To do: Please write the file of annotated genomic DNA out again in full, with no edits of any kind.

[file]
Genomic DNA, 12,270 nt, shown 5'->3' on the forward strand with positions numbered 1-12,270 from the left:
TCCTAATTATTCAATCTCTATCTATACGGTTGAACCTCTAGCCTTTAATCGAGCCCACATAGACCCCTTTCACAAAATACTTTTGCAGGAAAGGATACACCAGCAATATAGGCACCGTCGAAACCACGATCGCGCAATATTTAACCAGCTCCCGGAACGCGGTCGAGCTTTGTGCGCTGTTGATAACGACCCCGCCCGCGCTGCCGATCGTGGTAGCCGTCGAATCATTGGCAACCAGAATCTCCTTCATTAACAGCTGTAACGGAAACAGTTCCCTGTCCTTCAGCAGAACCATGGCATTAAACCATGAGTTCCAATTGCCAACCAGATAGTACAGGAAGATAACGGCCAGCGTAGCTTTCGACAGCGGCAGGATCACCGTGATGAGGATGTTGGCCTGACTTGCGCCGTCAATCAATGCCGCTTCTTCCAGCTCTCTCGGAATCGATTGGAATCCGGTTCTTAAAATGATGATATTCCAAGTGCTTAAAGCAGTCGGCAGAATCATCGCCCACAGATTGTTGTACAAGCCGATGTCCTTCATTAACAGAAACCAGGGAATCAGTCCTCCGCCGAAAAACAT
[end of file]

Genomic DNA, 12,270 nt, shown 5'->3' on the forward strand with positions numbered 1-12,270 from the left:
TCCTAATTATTCAATCTCTATCTATACGGTTGAACCTCTAGCCTTTAATCGAGCCCACATAGACCCCTTTCACAAAATACTTTTGCAGGAAAGGATACACCAGCAATATAGGCACCGTCGAAACCACGATCGCGCAATATTTAACCAGCTCCCGGAACGCGGTCGAGCTTTGTGCGCTGTTGATAACGACCCCGCCCGCGCTGCCGATCGTGGTAGCCGTCGAATCATTGGCAACCAGAATCTCCTTCATTAACAGCTGTAACGGAAACAGTTCCCTGTCCTTCAGCAGAACCATGGCATTAAACCATGAGTTCCAATTGCCAACCAGATAGTACAGGAAGATAACGGCCAGCGTAGCTTTCGACAGCGGCAGGATCACCGTGATGAGGATGTTGGCCTGACTTGCGCCGTCAATCAATGCCGCTTCTTCCAGCTCTCTCGGAATCGATTGGAATCCGGTTCTTAAAATGATGATATTCCAAGTGCTTAAAGCAGTCGGCAGAATCATCGCCCACAGATTGTTGTACAAGCCGATGTCCTTCATTAACAGAAACCAGGGAATCAGTCCTCCGCCGAAAAACAT